How To DIY Wood Shutters For Practically Free

Posted in DIY Home Improvements
DIY Wood Shutters
How To DIY Wood Shutters For Practically Free

As we continue to update our home, I’m sharing with you today how I built my wood shutters for the exterior of my home for practically free. And I think they look amazing! With the prices of lumber these days, I do what I can to save money, which makes me happy happy, and I’ll be using the money I saved to do other DIY home projects. I have a long list! 🙂 Here’s how I did it.

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How To DIY Wood Shutters For Your Home

I built my wood shutters using repurposed pressure-treated decking we had saved from another project. This is one time being a self-proclaimed hoarder of scrap wood isn’t such a bad thing after all.

If you’re making shutters for the exterior of your home, chemically treated lumber is a good choice. This wood will resist rot and performs well over time.


First, measure the window you want to apply shutters to and cut 3 boards the same size as the length of the window for each side.


Because the wood had been exposed to the elements, I sanded them all down to clean and smooth them up. It also helps to remove that grayish color that appears over time. That gray color that you see on weathered wood, it’s actually mold on the wood.

You should always take special precautions when working with chemically treated lumber, especially if you’re going to be sanding it down. Take it outdoors or wear a mask if not in a well-ventilated area. Protect those lungs!

Looking for the best wood sanding tool? SurfPrep Sanding System

Learn how I built these DIY wood shutters for practically free and so can you.

Layout The Wood Shutters


Layout your wood on a flat surface and make sure all your cuts are correct. I like doing this… it’s kind of like a dry run, and I can catch any mistakes before I get too far into my project. You know, the point of no return. 😏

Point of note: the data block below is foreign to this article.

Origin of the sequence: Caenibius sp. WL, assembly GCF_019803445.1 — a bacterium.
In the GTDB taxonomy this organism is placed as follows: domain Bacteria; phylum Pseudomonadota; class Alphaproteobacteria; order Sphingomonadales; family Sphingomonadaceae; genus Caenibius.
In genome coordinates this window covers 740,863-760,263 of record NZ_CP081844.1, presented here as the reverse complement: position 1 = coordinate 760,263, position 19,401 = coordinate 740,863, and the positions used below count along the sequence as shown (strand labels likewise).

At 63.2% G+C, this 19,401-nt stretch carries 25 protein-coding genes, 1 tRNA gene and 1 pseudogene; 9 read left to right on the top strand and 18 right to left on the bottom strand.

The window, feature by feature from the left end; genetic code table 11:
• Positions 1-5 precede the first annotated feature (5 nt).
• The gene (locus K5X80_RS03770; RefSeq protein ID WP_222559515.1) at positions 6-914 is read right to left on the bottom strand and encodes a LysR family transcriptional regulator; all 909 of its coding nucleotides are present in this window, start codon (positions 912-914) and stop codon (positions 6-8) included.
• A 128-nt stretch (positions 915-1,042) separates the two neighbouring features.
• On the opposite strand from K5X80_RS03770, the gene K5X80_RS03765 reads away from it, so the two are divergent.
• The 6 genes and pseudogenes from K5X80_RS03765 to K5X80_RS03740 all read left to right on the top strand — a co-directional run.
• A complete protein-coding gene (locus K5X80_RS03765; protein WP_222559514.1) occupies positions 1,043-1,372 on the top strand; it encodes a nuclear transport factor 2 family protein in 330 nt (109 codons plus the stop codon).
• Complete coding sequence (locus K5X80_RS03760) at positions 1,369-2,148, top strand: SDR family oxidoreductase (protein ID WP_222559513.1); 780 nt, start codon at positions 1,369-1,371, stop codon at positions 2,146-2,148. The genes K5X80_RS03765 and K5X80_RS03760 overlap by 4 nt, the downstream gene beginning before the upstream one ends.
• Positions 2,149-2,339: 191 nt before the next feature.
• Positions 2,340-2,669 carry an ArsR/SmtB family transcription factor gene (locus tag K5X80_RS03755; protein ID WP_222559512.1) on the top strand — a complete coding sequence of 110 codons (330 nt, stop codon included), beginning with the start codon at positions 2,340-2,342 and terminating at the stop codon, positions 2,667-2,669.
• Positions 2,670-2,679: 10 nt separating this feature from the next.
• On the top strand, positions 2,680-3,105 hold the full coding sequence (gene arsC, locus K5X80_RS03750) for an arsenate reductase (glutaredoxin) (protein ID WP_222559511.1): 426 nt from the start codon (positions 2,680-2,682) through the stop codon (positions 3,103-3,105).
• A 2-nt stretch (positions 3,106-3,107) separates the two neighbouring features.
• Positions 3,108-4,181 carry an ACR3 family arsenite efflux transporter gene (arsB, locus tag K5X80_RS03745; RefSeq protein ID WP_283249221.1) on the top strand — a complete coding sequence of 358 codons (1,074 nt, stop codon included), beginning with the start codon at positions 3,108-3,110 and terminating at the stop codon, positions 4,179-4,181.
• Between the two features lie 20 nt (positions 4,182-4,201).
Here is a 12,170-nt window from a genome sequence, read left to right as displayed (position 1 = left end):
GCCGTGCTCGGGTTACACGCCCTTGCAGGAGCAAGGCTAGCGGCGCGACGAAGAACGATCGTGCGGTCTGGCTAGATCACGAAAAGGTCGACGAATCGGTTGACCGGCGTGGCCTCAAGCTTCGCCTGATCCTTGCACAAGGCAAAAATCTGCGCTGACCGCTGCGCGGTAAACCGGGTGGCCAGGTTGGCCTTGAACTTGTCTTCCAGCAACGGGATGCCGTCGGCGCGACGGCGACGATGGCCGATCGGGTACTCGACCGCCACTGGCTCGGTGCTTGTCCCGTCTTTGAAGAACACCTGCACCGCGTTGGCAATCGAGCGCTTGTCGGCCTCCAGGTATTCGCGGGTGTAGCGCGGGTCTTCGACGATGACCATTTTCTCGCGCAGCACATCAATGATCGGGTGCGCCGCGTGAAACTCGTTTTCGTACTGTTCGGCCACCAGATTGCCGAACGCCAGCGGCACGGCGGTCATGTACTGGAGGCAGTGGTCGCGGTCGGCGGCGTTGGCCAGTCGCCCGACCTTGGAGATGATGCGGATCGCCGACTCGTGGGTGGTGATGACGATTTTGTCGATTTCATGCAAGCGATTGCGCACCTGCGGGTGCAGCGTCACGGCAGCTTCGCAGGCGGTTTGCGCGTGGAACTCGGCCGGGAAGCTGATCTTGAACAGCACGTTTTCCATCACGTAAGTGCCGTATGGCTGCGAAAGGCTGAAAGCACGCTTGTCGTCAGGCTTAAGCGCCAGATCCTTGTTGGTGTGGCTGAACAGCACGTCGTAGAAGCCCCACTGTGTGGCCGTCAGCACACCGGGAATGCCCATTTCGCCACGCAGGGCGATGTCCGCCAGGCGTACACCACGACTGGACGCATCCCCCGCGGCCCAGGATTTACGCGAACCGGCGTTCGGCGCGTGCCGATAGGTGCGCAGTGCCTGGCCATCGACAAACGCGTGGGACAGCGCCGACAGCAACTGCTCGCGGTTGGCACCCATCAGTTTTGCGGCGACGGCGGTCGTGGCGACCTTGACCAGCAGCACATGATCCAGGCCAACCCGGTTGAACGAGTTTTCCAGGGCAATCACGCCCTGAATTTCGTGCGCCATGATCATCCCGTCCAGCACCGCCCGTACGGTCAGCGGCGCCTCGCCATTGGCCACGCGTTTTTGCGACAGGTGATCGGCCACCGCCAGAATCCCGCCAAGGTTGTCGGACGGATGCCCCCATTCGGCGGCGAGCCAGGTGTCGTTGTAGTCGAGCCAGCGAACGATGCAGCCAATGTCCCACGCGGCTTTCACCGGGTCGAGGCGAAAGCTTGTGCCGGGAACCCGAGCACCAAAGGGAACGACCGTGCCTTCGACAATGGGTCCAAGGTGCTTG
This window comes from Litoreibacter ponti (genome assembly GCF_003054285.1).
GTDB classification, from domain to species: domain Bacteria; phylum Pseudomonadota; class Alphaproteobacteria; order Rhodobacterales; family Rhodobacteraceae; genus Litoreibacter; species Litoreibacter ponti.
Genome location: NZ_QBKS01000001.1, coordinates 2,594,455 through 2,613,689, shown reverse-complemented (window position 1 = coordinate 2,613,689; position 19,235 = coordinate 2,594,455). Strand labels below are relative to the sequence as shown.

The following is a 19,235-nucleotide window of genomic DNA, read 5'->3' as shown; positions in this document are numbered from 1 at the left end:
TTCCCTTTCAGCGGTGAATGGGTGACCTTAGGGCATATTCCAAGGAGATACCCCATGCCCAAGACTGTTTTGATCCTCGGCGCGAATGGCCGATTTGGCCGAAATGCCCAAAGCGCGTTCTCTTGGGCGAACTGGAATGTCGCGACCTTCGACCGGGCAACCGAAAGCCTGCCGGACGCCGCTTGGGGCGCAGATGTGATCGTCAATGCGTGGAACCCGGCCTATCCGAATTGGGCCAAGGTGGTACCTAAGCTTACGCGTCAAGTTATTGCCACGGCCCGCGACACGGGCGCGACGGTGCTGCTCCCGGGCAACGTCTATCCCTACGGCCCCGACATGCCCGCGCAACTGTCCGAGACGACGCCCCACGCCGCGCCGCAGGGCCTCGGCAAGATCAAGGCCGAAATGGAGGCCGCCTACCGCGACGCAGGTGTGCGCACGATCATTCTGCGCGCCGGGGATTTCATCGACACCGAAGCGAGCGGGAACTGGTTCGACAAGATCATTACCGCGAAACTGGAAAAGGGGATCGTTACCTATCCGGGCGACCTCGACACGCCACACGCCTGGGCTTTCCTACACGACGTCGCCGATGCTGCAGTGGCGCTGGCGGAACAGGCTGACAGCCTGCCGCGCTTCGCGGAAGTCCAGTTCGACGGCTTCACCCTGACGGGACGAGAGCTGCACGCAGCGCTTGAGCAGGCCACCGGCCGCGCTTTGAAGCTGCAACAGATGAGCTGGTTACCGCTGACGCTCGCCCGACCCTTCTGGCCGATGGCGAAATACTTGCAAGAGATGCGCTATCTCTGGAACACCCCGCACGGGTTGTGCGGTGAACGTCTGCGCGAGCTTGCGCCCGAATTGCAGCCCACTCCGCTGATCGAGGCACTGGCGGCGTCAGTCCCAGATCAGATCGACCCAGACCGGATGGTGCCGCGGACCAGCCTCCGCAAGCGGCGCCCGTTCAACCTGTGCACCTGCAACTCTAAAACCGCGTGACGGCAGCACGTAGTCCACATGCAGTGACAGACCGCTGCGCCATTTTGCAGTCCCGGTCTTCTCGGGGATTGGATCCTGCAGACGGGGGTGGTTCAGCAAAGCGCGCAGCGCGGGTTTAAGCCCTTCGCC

You’re also going to need 2 cross pieces. These will be used to secure the boards together. This is almost too simple, but it’s the way I like it!

DIY Wood Shutters Made The Easy Way

Predrill Holes


Next, you’re going to predrill holes for the wood screws before you attach the cross pieces to the wood shutters. This is particularly important as this will keep your repurposed lumber (if it’s dry) from cracking or splitting. But only drill holes in the top cross pieces. The drill bit I use is a size smaller than the wood screws. This will allow for a snug fit when the screws are drilled into the board.

I predrilled the holes before attaching the cross pieces on my DIY wood shutters.

Attaching The Cross Pieces Of The Wood Shutters


Line your cross pieces up equally on both ends of the wood shutters and secure them together with wood screws.

Line your cross pieces up equally on both ends of the DIY wood shutters and secure them together with wood screws.

Preserving Natural Finish On WoodShutters